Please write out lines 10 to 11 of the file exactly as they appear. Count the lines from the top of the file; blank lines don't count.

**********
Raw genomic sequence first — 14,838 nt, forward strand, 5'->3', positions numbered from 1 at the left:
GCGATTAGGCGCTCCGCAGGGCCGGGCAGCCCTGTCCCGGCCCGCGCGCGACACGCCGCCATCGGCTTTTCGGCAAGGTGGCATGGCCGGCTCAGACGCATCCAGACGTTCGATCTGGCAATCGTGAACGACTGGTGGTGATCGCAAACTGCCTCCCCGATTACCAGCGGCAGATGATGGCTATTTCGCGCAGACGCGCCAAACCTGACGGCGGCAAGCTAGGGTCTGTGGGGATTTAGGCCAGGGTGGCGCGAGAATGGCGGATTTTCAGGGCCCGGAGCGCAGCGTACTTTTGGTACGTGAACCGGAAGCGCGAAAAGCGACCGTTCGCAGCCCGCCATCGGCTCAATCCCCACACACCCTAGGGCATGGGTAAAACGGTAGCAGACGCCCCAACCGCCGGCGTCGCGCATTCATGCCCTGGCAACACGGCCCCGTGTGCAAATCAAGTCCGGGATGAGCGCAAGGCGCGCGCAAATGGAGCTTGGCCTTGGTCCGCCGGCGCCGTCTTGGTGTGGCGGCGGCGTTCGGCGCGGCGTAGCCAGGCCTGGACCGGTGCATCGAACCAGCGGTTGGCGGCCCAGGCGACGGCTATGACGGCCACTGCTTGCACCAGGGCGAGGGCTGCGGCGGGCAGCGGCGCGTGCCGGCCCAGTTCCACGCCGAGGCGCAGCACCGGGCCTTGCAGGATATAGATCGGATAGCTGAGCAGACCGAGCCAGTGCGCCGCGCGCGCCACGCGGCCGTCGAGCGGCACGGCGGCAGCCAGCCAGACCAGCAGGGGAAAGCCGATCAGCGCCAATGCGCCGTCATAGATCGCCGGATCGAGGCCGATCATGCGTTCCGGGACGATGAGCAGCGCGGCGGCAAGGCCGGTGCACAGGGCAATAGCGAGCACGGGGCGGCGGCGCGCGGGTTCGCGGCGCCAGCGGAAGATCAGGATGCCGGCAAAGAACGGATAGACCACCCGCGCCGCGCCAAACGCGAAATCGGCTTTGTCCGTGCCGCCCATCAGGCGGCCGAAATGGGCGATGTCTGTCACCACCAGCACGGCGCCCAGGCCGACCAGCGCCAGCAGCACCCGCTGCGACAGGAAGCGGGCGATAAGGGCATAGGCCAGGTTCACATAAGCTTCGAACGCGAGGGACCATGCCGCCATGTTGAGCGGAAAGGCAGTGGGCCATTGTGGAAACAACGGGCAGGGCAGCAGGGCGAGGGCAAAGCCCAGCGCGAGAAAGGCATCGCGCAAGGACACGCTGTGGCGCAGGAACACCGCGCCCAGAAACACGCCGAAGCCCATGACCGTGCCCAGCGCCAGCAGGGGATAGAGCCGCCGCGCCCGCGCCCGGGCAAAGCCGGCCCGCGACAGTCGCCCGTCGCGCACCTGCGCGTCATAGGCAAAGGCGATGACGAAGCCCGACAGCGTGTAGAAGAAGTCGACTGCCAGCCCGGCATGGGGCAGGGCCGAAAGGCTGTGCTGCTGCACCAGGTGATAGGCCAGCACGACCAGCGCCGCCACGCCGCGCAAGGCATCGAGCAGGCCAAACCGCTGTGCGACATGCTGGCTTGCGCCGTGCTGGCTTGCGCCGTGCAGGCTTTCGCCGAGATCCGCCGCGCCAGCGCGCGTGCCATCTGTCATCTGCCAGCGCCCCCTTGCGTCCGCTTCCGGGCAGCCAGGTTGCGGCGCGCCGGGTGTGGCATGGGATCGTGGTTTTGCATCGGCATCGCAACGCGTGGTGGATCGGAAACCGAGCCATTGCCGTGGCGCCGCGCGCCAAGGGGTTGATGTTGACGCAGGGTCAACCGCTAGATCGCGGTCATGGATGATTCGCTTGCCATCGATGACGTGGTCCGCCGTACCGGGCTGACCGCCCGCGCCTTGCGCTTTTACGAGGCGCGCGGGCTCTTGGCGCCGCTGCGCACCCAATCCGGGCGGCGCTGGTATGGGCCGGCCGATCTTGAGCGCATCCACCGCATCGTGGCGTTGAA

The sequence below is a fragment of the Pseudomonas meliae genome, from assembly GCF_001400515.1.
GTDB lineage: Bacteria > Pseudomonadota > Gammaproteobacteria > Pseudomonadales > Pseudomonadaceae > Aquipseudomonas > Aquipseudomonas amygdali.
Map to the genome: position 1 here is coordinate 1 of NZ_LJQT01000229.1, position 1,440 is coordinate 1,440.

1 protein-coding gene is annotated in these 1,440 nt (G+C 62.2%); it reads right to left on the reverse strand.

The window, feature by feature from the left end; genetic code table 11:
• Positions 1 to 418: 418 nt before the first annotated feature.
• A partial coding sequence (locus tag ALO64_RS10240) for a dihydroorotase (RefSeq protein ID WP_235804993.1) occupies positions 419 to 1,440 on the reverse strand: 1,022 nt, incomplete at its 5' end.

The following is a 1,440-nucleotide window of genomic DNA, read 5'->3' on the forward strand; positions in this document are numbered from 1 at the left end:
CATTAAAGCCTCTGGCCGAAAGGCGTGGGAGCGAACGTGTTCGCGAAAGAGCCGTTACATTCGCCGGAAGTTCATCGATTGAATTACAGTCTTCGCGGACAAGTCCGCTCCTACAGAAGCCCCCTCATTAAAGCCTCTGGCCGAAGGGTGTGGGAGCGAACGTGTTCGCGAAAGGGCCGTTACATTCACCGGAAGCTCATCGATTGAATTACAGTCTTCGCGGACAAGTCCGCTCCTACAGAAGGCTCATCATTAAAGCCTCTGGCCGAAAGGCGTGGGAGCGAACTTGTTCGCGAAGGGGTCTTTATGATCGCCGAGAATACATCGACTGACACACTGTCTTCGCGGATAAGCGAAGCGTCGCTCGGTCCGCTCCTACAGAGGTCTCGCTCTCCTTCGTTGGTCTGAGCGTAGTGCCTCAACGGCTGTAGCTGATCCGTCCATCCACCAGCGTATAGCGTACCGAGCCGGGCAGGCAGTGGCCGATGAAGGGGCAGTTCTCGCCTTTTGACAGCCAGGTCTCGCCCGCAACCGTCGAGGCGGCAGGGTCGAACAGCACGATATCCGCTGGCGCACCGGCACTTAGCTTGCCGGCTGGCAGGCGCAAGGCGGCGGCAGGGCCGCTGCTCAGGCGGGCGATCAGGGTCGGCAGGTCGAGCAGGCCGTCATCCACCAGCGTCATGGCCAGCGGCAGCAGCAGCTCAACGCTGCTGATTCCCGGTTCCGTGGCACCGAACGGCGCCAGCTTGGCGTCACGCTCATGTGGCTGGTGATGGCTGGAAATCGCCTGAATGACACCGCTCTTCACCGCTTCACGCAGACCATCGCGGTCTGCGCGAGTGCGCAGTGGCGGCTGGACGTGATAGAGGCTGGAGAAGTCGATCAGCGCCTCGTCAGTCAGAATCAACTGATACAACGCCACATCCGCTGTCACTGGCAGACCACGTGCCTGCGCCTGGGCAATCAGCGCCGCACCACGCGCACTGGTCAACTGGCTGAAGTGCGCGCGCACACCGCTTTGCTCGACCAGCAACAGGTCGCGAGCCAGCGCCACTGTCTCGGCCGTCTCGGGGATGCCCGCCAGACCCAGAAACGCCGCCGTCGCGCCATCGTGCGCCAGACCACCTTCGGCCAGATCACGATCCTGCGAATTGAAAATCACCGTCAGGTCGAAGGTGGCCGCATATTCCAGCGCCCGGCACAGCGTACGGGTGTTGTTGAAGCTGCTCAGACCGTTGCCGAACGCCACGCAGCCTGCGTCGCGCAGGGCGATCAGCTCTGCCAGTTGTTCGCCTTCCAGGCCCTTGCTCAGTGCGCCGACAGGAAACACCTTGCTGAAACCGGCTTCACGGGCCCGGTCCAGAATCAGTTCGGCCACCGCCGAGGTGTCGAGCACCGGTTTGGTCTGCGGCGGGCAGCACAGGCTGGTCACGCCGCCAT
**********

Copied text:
The following is a 1,440-nucleotide window of genomic DNA, read 5'->3' on the forward strand; positions in this document are numbered from 1 at the left end:
CATTAAAGCCTCTGGCCGAAAGGCGTGGGAGCGAACGTGTTCGCGAAAGAGCCGTTACATTCGCCGGAAGTTCATCGATTGAATTACAGTCTTCGCGGACAAGTCCGCTCCTACAGAAGCCCCCTCATTAAAGCCTCTGGCCGAAGGGTGTGGGAGCGAACGTGTTCGCGAAAGGGCCGTTACATTCACCGGAAGCTCATCGATTGAATTACAGTCTTCGCGGACAAGTCCGCTCCTACAGAAGGCTCATCATTAAAGCCTCTGGCCGAAAGGCGTGGGAGCGAACTTGTTCGCGAAGGGGTCTTTATGATCGCCGAGAATACATCGACTGACACACTGTCTTCGCGGATAAGCGAAGCGTCGCTCGGTCCGCTCCTACAGAGGTCTCGCTCTCCTTCGTTGGTCTGAGCGTAGTGCCTCAACGGCTGTAGCTGATCCGTCCATCCACCAGCGTATAGCGTACCGAGCCGGGCAGGCAGTGGCCGATGAAGGGGCAGTTCTCGCCTTTTGACAGCCAGGTCTCGCCCGCAACCGTCGAGGCGGCAGGGTCGAACAGCACGATATCCGCTGGCGCACCGGCACTTAGCTTGCCGGCTGGCAGGCGCAAGGCGGCGGCAGGGCCGCTGCTCAGGCGGGCGATCAGGGTCGGCAGGTCGAGCAGGCCGTCATCCACCAGCGTCATGGCCAGCGGCAGCAGCAGCTCAACGCTGCTGATTCCCGGTTCCGTGGCACCGAACGGCGCCAGCTTGGCGTCACGCTCATGTGGCTGGTGATGGCTGGAAATCGCCTGAATGACACCGCTCTTCACCGCTTCACGCAGACCATCGCGGTCTGCGCGAGTGCGCAGTGGCGGCTGGACGTGATAGAGGCTGGAGAAGTCGATCAGCGCCTCGTCAGTCAGAATCAACTGATACAACGCCACATCCGCTGTCACTGGCAGACCACGTGCCTGCGCCTGGGCAATCAGCGCCGCACCACGCGCACTGGTCAACTGGCTGAAGTGCGCGCGCACACCGCTTTGCTCGACCAGCAACAGGTCGCGAGCCAGCGCCACTGTCTCGGCCGTCTCGGGGATGCCCGCCAGACCCAGAAACGCCGCCGTCGCGCCATCGTGCGCCAGACCACCTTCGGCCAGATCACGATCCTGCGAATTGAAAATCACCGTCAGGTCGAAGGTGGCCGCATATTCCAGCGCCCGGCACAGCGTACGGGTGTTGTTGAAGCTGCTCAGACCGTTGCCGAACGCCACGCAGCCTGCGTCGCGCAGGGCGATCAGCTCTGCCAGTTGTTCGCCTTCCAGGCCCTTGCTCAGTGCGCCGACAGGAAACACCTTGCTGAAACCGGCTTCACGGGCCCGGTCCAGAATCAGTTCGGCCACCGCCGAGGTGTCGAGCACCGGTTTGGTCTGCGGCGGGCAGCACAGGCTGGTCACGCCGCCAT